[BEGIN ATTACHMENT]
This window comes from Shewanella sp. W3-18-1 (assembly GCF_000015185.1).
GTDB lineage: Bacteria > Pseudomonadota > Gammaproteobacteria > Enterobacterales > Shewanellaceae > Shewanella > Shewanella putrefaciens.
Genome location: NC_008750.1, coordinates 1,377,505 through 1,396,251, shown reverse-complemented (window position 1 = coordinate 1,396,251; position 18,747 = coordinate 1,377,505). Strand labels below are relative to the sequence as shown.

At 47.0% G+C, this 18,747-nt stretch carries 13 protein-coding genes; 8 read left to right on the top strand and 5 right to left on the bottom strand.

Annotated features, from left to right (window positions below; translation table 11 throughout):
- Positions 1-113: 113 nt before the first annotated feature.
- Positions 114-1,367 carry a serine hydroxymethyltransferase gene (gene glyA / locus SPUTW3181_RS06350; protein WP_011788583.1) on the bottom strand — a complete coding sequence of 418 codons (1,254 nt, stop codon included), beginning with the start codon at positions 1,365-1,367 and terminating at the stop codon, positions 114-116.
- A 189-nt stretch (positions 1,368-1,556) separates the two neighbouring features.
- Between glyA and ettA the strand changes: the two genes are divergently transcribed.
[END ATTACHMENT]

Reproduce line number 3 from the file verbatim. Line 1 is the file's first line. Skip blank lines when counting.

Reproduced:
Genome location: NC_008750.1, coordinates 1,377,505 through 1,396,251, shown reverse-complemented (window position 1 = coordinate 1,396,251; position 18,747 = coordinate 1,377,505). Strand labels below are relative to the sequence as shown.